Any minute now, the New York Knicks are going to trade “power” forward Zach Randolph, probably to the Memphis Grizzlies. They might end up bringing in famous draft flop Darko Milicic, but the real benefit of the deal is ridding themselves of Randolph, who, in one short year, came to represent everything that had gone disastrously wrong during Isiah Thomas’s savage reign over the Garden. And to think that many analysts thought he would be the solution that put the Knicks over the top.
But from the get-go, Randolph was a disastrous fit in New York. For the fun of it, let’s hop in the not-so-way-back machine and take a look at Zach’s season of fun.
June 29, 2007. In a draft-day “splash,” Isiah packaged Steve Francis (another of his mistakes) and promising forward Channing Frye and sent them to Portland for Randolph, Fred Jones, and Dan Dickau. (The Knicks cut Dickau immediately, but apparently no one told Isiah, who, during training camp, thought he was on the roster.) Spike Lee announces he is pleased.
June 30, 2007. The Daily News reprints the details of Randolph’s 2006 arrest for sexual assault: “The woman who filed the complaint said Randolph was disappointed that the [paid] sex show had only simulated sex and refused to pay her. After the show, she said, she had consensual sex with Randolph’s friend and then fell asleep or ‘passed out.’ She claimed she awoke and found Randolph trying to have anal sex with her. She told investigators she awoke and ‘slapped’ Randolph away twice. Ultimately, she told police that Randolph lifted her onto a table and had sex with her while she shook her head ‘no,’ the memo says.”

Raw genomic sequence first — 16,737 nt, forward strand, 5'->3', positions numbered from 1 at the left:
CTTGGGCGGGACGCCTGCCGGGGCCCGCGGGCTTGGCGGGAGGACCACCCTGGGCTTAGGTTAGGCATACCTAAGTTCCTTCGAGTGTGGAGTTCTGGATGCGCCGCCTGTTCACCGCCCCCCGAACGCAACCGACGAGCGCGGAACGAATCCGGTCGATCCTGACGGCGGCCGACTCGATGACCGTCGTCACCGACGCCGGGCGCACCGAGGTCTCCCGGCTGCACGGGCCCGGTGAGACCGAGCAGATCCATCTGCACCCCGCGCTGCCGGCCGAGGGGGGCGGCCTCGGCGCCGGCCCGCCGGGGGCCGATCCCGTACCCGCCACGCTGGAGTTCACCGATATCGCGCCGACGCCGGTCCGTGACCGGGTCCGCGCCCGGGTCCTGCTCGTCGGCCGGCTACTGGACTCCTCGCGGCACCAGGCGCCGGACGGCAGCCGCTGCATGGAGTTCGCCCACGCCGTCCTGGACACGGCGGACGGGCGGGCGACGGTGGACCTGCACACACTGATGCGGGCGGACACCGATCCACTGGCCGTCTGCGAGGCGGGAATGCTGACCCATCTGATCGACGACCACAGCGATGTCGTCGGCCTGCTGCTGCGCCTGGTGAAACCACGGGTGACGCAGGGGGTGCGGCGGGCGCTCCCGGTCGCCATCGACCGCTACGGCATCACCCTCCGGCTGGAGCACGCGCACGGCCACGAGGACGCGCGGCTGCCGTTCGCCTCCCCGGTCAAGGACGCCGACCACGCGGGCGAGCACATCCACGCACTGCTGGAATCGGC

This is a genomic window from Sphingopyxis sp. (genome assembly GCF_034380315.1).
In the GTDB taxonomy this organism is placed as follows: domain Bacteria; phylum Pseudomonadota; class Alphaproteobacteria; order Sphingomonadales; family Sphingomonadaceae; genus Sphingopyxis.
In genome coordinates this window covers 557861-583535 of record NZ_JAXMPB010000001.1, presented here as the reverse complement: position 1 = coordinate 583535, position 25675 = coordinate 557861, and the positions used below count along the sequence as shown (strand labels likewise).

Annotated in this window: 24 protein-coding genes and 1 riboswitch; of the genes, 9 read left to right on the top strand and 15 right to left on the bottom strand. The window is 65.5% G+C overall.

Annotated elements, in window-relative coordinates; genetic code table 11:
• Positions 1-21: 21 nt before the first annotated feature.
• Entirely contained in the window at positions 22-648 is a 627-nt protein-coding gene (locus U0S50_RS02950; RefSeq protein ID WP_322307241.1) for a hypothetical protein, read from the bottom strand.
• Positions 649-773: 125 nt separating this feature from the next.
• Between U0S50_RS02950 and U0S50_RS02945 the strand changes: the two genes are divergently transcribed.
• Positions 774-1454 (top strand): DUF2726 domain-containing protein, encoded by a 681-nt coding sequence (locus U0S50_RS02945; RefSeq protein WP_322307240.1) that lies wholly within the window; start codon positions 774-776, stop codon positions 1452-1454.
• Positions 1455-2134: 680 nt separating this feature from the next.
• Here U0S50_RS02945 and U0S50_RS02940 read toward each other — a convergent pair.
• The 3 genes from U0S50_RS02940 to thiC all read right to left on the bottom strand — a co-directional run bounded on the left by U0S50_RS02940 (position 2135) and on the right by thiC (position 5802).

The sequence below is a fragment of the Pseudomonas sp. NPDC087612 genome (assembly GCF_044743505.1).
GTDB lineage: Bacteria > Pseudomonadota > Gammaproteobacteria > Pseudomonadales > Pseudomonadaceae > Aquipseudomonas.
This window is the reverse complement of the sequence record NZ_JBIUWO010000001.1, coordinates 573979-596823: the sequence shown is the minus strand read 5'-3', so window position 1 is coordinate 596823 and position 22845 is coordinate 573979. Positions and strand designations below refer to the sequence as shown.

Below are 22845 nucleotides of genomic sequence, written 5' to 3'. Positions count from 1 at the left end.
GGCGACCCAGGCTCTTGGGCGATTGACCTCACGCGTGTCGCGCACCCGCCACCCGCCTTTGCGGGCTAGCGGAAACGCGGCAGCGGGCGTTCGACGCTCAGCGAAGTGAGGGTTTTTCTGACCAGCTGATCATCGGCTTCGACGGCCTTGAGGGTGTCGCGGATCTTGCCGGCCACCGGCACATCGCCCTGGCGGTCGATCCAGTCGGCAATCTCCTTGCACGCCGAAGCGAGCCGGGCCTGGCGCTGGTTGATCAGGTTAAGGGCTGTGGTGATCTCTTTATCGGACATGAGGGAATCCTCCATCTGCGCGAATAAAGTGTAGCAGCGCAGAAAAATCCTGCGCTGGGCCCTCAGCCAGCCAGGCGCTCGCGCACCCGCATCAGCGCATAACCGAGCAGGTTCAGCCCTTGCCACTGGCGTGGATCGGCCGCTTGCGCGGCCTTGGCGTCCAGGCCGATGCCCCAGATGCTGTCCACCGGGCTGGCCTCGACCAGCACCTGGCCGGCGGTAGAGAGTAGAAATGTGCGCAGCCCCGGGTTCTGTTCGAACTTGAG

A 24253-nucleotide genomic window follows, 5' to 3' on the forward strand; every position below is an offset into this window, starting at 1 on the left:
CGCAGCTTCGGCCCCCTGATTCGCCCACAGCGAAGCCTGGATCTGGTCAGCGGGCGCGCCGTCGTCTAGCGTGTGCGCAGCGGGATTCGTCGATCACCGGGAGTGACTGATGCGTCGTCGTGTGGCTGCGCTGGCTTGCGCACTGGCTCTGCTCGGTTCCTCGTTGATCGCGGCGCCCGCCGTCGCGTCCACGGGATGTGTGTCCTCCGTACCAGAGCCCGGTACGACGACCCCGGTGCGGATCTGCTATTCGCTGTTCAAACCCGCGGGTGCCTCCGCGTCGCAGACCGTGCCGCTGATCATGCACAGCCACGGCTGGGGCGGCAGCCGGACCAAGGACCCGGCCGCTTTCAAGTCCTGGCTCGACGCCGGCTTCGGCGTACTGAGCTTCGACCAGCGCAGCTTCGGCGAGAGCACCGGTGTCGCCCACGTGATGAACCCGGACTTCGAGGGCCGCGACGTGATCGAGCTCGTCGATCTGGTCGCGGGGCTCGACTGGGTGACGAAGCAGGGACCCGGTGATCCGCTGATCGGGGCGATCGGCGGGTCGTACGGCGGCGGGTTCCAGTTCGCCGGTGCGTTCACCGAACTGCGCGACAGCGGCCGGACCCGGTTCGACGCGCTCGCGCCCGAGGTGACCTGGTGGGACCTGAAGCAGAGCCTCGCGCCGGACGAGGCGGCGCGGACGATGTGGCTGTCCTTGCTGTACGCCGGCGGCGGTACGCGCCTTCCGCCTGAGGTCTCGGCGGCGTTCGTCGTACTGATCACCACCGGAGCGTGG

July 1, 2007. Stephon Marbury welcomes Zach Randolph to town by telling MSG that “everyone’s scared now.”
November 12, 2007. The Knicks lose 75–72 to the previously winless Heat. Randolph misses the game because of his grandmother’s death. It was Randolph’s second bereavement leave in five months; the first ended with him in a Portland strip club.
November 30, 2007. The Knicks fall behind 82–41 to the Celtics at the end of the third quarter.
February 21, 2008. Randolph justifies a 40-point loss to the 76ers by claiming he was distracted by the possibility that he might be traded.
February 26, 2008. One possession, involving Randolph randomly dribbling and shooting to nowhere, secures its place as Isiah Thomas’s “Legacy in One Possession.” A broadcaster says, “I don’t even know what he’s doing.”
April 16, 2008. Randolph and the Knicks end the season with a 132–123 loss to the Pacers. Randolph misses thirteen games and finishes second on the team in scoring. Interviewed after the game, Randolph says, “I’m ready to go home.”